The schematic of our experimental setup for measuring Raman gain is shown in Fig. 2. A Corning Lasertron diode, operating at 1435 nm, was used as our pump and a JDS Fitel broadband noise source with power ~1 mW, bandwidth ~40 nm and centered at λ=1550 nm was our signal source. The counter-propagating configuration for the pump and signal beams was used to minimize other nonlinear optical processes, e.g., Four-Wave Mixing (FWM), that may be phase-matched along the forward direction. The pump beam was sent to a pump-signal combiner and was in-coupled into the input facet of the waveguide through a tapered polarizationmaintaining (PM) fiber with a spot size of ~2.5 µm, as depicted by Fig. 2. The pump beam was then out-coupled into a receiving tapered fiber and demultiplexed into the pump channel of a similar pump-signal combiner. Conversely, our broadband signal was coupled into the waveguide via the combiner and the tapered fiber in the opposite direction. The power of the broadband radiation was several orders of magnitude larger than the power of the spontaneous emission, centered at λ=1550.7 nm, generated in both forward and backward directions by the pump beam. Finally the counter-propagating broadband signal was coupled to the signal line of the input pump-signal combiner and subsequently monitored by an optical spectrum analyzer (OSA) with a 2 nm resolution. We used a high-bandwidth OSA detection setting in order to improve the signal-to-noise ratio (SNR) of our device. However, in order to obtain the correct linewidth of the gain spectrum, we used a higher-resolution, lower-bandwidth setting of 0.5 nm, as discussed below.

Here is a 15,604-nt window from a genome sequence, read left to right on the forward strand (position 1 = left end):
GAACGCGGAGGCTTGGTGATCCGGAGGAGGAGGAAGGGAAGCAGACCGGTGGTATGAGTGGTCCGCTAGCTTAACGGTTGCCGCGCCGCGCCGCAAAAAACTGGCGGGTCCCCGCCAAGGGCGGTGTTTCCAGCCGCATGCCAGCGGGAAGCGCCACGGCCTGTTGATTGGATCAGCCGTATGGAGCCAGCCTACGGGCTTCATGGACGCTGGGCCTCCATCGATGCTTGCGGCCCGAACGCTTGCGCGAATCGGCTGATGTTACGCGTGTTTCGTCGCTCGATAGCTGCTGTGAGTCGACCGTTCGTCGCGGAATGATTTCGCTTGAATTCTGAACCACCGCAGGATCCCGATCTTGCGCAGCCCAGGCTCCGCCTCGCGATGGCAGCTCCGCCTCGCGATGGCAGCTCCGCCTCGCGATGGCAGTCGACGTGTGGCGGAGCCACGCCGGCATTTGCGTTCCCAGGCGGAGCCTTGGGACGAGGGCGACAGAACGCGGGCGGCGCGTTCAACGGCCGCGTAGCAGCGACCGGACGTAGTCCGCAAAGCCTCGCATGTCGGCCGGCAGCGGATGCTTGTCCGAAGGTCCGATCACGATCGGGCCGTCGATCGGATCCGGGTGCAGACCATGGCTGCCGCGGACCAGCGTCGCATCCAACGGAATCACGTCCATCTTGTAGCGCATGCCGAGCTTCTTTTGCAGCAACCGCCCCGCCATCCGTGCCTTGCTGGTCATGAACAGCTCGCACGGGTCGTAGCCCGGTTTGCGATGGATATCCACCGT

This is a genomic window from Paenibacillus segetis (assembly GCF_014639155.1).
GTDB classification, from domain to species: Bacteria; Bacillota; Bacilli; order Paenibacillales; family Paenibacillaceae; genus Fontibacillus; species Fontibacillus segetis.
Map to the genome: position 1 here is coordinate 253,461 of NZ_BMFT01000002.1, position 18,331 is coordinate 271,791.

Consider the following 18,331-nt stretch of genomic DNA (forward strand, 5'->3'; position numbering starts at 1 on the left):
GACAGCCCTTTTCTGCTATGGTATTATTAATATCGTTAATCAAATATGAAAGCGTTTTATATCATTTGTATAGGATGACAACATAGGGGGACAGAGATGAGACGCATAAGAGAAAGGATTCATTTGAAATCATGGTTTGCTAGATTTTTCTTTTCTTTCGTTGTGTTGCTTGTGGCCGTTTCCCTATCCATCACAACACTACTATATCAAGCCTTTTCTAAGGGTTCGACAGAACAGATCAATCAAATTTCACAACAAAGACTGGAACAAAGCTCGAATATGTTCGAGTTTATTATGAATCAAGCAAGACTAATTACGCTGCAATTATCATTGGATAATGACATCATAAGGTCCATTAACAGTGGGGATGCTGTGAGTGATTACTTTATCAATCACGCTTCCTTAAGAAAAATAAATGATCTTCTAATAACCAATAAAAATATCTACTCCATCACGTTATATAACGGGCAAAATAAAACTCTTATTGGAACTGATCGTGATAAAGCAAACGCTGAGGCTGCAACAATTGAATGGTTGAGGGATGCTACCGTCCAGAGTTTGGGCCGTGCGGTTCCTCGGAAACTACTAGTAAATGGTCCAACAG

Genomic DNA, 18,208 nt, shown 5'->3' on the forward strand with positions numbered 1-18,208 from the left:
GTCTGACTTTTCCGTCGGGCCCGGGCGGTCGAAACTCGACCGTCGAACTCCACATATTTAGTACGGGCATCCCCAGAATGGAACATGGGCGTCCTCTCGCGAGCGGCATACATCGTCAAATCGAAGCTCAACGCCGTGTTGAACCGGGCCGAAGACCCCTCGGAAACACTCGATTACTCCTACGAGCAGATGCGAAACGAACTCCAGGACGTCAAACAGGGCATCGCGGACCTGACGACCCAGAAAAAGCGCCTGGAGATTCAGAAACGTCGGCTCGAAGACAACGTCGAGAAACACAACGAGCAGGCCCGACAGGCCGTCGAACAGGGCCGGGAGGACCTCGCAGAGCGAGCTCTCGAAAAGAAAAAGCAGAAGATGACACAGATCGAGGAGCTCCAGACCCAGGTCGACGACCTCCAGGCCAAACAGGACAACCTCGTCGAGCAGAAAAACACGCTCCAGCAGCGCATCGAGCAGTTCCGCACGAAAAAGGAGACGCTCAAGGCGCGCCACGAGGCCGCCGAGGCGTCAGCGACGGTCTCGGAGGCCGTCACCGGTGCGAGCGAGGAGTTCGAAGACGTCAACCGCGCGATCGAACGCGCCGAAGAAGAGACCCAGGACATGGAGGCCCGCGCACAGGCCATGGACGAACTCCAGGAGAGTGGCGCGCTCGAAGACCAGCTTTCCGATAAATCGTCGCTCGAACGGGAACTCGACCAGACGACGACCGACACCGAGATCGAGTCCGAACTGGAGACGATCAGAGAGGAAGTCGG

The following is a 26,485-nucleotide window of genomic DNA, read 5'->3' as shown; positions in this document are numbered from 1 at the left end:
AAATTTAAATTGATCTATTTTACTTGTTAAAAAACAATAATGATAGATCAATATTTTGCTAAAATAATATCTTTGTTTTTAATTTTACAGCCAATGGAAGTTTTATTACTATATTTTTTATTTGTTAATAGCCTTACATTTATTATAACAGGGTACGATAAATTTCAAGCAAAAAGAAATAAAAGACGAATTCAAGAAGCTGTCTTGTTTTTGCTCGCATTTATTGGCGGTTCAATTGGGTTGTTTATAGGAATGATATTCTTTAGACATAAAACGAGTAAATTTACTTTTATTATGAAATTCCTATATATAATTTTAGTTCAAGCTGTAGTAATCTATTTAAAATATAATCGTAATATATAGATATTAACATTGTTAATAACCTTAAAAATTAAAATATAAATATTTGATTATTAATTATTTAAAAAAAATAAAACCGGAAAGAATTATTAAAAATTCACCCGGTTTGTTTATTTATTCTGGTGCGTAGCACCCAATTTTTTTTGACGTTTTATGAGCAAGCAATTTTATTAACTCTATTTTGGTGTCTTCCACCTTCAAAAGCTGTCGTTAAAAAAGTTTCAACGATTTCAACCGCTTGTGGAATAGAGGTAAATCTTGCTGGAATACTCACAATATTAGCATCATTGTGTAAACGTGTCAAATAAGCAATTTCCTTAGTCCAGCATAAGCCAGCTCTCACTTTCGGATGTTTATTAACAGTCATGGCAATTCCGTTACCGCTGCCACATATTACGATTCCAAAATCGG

3. Results and discussions
The propagation loss of our waveguides was measured using the cutback method and found to be 3.6±0.1 dB/cm at 1550 nm . Input and output coupling losses were ~1.5–2 dB/coupler. All results were for the TE polarization.
We measured the On-Off gain of the device, defined as, G=10logR, where R is the output power while the pump is on divided by the output power while the pump is off. Figure 3(a) shows the measured Raman gain spectrum of the ultrasmall SOI waveguides. The input pump power was 20.5 mW with an On-Off gain of 0.4 dB. The data exhibits a gain maximum at λ=1550.7 nm, which corresponds to the predicted Δν=15.6 THz (521 cm -1) Raman shift in silicon . We measured accurately the Raman linewidth of Δλ~1 nm using the higher-resolution OSA setting; this value agrees with the convolution of the pump beam linewidth and the silicon Raman linewidth. We also measured the spontaneous Raman spectrum, i.e., the pump in the absence of the signal, for the same pump power using the same experimental parameters; this is shown in Fig. 3(b) for comparison. Clearly, the stimulated Raman data agree well with the spontaneous Raman peak position and linewidth.